High Cost Doesn’t Necessarily Mean Better

A S VIRTUALLY EVERYTHING becomes “new and improved” on a regular basis, there are two lessons you must learn about changing technology: Price and quality don’t always walk hand in hand, and you shouldn’t spring for high-end gear until you can articulate confidently what it will do for you.

Technology is a marvelous thing. Since the advent of electronic computation decades ago, our capacity to make good things better has increased exponentially. Products can be tested and retested, tweaked and tinkered and dialed down against nearly infinite—all before creation of the first prototype. Engineers stare for endless hours at screens on which their designs are challenged to withstand onslaughts of virtual realities.

Can this crankbait be made to wobble the same when tied with a loop knot to 20-pound braid as when tied with an improved clinch knot to 12-pound mono? Can this trail cam transmit its images via Bluetooth to a truck 100 yards away? …a ranch house two miles away?  Can that boat do 60 mph with three people on board? …70 mph with four?

The engineer’s answer to every question about a product’s design and function, of course, is a resounding “Yes! It can…” With this caveat: “…if we throw a little more time and money at it.”

Since merely keeping up is seldom enough to keep businesses afloat today, the time and money spent on bigger, better, faster, smaller, looser, tighter—whatever the objective—is justifiable. Ultimately, after a year or three of transition from computer to prototype to field-testing to retail, we the people get our hands on some really cool stuff.

All at a price, of course, and some prices are (way) higher than others. Some reels or rods or shotguns or binoculars do things others can’t do, and we don’t mind paying a performance premium for those products. But price doesn’t tell the whole story about anything.


Availability, at any price, doesn’t equate to necessity or a better outcome outdoors. Conversely, having a more affordable piece of gear doesn’t mean you can’t fish as well or shoot as straight as the other guy. It means simply that he or she hunts or fishes differently, not necessarily better.

I am a fan of good quality gear and don’t mind investing in it where doing so makes sense. There lies the key to squeezing the most from whatever gear you choose.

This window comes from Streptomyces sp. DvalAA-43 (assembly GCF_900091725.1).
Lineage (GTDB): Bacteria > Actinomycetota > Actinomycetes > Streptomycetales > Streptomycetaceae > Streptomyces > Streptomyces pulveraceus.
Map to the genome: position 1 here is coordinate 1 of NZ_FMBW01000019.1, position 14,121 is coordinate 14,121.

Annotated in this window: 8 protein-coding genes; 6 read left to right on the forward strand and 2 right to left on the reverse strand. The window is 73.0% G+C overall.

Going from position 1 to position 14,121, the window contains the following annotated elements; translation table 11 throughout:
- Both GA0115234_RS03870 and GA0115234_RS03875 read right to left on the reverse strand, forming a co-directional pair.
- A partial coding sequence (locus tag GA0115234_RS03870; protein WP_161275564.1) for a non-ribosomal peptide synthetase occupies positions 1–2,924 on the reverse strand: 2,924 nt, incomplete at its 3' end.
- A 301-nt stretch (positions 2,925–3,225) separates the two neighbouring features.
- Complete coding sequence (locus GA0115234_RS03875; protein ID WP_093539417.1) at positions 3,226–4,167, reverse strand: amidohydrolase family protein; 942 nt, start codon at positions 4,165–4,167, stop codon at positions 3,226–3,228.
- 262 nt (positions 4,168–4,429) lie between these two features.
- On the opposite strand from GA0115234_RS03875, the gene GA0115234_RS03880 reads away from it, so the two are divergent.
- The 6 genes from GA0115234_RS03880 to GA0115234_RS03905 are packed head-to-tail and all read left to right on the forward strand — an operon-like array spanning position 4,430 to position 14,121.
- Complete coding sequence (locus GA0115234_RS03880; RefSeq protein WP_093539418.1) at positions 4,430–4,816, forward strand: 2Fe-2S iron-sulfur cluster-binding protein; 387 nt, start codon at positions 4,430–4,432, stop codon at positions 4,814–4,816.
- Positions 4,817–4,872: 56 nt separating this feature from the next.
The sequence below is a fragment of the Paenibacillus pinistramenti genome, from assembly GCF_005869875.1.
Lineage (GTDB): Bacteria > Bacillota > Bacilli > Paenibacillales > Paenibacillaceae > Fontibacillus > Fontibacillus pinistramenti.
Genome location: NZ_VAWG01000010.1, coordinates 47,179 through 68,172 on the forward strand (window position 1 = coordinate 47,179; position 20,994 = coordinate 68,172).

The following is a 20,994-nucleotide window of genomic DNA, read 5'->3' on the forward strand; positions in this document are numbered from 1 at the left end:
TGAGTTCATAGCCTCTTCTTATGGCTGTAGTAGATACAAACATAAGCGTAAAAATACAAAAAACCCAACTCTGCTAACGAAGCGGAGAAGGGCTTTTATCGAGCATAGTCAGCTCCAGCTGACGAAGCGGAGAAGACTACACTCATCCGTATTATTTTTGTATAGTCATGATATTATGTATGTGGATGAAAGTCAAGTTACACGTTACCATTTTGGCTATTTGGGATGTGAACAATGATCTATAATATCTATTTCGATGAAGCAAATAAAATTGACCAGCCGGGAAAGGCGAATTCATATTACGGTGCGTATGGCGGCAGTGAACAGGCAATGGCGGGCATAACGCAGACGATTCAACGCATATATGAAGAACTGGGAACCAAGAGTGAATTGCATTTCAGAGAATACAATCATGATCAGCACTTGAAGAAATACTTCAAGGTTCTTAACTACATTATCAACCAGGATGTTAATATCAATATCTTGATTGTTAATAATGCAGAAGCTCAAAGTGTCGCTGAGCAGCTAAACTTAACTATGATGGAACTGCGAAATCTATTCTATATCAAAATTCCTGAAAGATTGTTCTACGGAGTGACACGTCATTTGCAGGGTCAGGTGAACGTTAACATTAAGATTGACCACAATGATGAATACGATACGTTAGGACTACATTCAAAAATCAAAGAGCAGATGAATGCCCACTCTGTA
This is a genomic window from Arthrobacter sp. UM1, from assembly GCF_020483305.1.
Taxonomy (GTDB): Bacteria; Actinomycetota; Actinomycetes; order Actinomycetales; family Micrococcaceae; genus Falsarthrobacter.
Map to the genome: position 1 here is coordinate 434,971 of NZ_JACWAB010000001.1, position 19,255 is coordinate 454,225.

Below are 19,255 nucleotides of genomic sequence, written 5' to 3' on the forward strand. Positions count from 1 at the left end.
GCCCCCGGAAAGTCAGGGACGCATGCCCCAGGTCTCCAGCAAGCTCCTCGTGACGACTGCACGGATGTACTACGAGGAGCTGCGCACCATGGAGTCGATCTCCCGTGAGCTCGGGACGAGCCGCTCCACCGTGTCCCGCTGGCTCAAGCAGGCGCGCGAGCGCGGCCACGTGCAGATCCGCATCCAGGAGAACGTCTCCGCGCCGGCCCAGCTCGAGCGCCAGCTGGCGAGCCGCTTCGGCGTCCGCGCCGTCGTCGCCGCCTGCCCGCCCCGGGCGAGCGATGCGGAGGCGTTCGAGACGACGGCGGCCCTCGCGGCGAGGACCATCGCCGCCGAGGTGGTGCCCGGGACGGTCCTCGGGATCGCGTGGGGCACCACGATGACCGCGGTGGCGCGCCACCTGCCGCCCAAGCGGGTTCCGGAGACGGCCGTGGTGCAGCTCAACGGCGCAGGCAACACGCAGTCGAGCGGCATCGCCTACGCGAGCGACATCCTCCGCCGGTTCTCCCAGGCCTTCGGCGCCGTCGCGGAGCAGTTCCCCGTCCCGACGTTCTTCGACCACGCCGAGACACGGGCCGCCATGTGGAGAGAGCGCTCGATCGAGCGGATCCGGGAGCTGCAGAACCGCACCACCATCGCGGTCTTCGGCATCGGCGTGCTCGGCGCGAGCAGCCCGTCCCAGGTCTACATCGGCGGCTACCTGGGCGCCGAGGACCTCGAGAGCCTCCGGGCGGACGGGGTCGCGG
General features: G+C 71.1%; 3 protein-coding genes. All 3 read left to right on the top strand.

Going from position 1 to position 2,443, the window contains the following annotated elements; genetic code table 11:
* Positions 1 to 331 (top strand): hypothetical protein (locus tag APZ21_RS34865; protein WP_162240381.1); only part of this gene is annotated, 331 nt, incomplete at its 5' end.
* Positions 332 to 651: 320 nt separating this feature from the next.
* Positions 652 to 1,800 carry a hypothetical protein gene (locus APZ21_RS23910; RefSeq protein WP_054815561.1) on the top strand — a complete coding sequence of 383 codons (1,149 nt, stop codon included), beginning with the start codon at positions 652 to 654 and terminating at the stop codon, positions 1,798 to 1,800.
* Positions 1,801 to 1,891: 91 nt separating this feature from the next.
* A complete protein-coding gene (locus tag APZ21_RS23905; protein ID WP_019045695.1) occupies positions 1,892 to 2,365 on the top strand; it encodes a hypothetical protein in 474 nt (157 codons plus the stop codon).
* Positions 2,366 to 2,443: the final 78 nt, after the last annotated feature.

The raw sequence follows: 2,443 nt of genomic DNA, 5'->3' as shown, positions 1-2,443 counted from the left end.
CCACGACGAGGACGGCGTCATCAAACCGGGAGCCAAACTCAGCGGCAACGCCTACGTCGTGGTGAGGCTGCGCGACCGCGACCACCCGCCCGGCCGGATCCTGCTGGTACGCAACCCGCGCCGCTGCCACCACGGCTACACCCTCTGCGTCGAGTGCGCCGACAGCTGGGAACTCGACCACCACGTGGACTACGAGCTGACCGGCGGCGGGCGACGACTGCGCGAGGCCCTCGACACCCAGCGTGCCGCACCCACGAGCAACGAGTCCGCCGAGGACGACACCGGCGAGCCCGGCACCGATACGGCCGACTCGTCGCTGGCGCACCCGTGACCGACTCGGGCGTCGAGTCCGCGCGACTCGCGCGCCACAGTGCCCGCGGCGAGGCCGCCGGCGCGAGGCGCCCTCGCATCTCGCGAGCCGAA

When people call my radio show or email to ask about a particular reel or rod or set of golf clubs or anything that’s on the high end of the cost spectrum, my first question is “Why do you want that?”

Often as not, the answer is, “One of my friends has it, and he loves it.”

If your competitive-shooter friend lets you handle his sleek, $12,000 custom, tack-driving rifle, and you’re a guy who shoots the first deer that steps up to the feeder at 100 yards, you’re not going to benefit from owning that rifle so much as you would from a dump-truck load of corn.

Same with fishing tackle. Coastal fishing guides use professional-grade gear because their livelihoods depend upon an elevated level of daily performance. If you sling live shrimp under popping corks on summer weekends, you can get that done for considerably less. Invest the balance in aerator batteries and a few guided trips to learn some new spots.

In any product line, there are legitimate, quality offerings between the ones that cost the least and the most. I do talk radio, for example, and used to drop real money into headphones.


If I were a music producer, that would have made sense. It dawned on me, however, that there’s not a lot of subtle nuance in the human voice. Not in mine, anyway. So now, I do my shows in headphones from Five Below. When they break, about once a year, I chunk them in the trash and shell out another five bucks for a fresh start.

When you want something from the upper shelf, ask yourself what genuine benefits it will deliver and why they’re so important to your game. Then ask a few trusted friends their opinions.

And always, always ask this advice from someone who’s better at fishing or hunting than you. Never take fishing advice from a guy holding an empty stringer.

It’s easy to get caught up in the excitement of new outdoor toys, and nobody dreams more than I about having the latest and greatest. I’ve learned, though, to spend what’s necessary to meet my own expectations for performance, not someone else’s.

Look in your wallet. Whatever you’ve got is enough to get you started in whatever you want to do outdoors. It’s not the products you own that define you as an outdoorsman. The most valuable thing you can invest in enjoyment of the outdoors is your time.


Email Doug Pike at ContactUs@fishgame.com


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